An interview with Prof. Kay W. Axhausen from the Institute for Transport Planning and Systems at ETH Zurich looks ahead to the future.
What trends do you think will define the next 10 years in transport and public parking?
A key trend in road transport will be driverless cars. This will undoubtedly affect transport and parking planning in the foreseeable future. Another topic will be the remodelling of financial revenues. The arrival of electric powered vehicles will signal the end of tax revenues from oil. This in turn will result in a change in financing in transport infrastructure.
What do you think are the biggest opportunities and risks in today’s public parking design?
The question here is how we want to continue managing public parking. In other words, whether or not we try to systematically get on top of negative behaviours, such as search traffic. The classic approach here is to create more capacity. However, this is currently very difficult to achieve in city centres with conventional solutions as there is not enough space. Another approach is based on the thinking of Donald Shoup. It involves setting the prices so that there is always a parking place in the respective section of the route for those who are looking for one. The SFPark project and the management of parking places in Japan shows that it is possible. (http://sfpark.org/)
Do you think automated parking systems (APS) could be a way to optimise ever-smaller parking space? Where do you see further advantages of APS for transport and city planners, for
politicians, communities, users, etc.?
Automated parking systems can only play a part when they always work reliably. You have to ask yourself whether these systems can actually be economically viable (including the return on capital) and how they can be integrated into the city landscape - which is becoming an increasing problem for car parks in urban areas.
The topic of APS can only be of interest to the likes of building contractors and operators when APS can be used in central locations where it is possible to charge high parking rates, when a visual design can be built in that is adapted to the surroundings, and when APS work reliably.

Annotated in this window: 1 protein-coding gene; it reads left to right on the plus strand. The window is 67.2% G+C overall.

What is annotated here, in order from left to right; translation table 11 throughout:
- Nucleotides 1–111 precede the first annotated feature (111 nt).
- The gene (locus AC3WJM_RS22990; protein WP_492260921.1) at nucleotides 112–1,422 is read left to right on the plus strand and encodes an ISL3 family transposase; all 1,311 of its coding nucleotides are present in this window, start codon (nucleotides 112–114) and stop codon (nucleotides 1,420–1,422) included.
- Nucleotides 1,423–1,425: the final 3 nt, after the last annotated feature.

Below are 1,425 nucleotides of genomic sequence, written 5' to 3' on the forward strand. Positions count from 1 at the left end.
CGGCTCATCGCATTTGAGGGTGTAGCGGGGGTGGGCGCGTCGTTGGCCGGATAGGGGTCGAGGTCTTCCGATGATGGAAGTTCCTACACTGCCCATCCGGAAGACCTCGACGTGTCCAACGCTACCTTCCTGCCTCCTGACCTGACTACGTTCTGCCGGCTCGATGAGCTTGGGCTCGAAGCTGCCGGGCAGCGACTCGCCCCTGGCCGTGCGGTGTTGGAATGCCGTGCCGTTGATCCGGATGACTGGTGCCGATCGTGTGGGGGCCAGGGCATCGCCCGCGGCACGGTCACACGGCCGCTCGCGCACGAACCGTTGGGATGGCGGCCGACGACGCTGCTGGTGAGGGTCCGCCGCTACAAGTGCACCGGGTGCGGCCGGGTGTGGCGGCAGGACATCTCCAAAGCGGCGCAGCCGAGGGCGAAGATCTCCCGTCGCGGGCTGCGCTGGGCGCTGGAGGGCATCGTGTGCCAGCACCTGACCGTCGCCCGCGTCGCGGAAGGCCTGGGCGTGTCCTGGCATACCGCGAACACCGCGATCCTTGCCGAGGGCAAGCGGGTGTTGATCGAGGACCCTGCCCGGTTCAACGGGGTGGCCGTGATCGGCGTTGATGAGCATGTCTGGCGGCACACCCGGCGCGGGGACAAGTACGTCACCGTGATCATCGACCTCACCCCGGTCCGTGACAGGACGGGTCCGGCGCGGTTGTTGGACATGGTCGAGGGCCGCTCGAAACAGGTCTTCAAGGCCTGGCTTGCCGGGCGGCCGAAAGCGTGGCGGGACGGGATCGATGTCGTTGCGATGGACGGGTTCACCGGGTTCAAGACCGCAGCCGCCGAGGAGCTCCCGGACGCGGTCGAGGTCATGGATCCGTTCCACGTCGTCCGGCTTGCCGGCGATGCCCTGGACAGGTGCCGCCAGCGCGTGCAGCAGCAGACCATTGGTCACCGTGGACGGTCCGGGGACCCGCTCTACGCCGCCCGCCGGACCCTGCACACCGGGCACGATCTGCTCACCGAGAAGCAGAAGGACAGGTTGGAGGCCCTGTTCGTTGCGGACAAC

Which hurdles do you think APS have to overcome here in Switzerland and in Europe?
The biggest hurdle I see for APS is in delivering the service that they promise. It is not only the guaranteed reliability and speed (car ready to drive away within one minute) that they have to provide. I cannot assess this technical side. There also has to be the right location for such systems - a place where building contractors/operators can push through prices that would finance the complete project. And the question is, will they find this location?
I would say that once systems that are built work reliably, drivers will not even stop to think if it is an APS or a traditional car park they are using. If a new project were to fail here in Switzerland or in a country nearby then there would be no future for these kinds of systems.
How do you see the future of APS?
By 2036, driverless cars will have gained acceptance. At this point, users will no longer have to worry where their vehicle is. Operators of large vehicle fleets still will, though. And they will be very interested in optimising their parking space. This plays into the hands of APS providers as long as they are in a position to deliver flexible solutions that can be integrated into the urban environment.
This interview was conducted by Skyline Parking AG.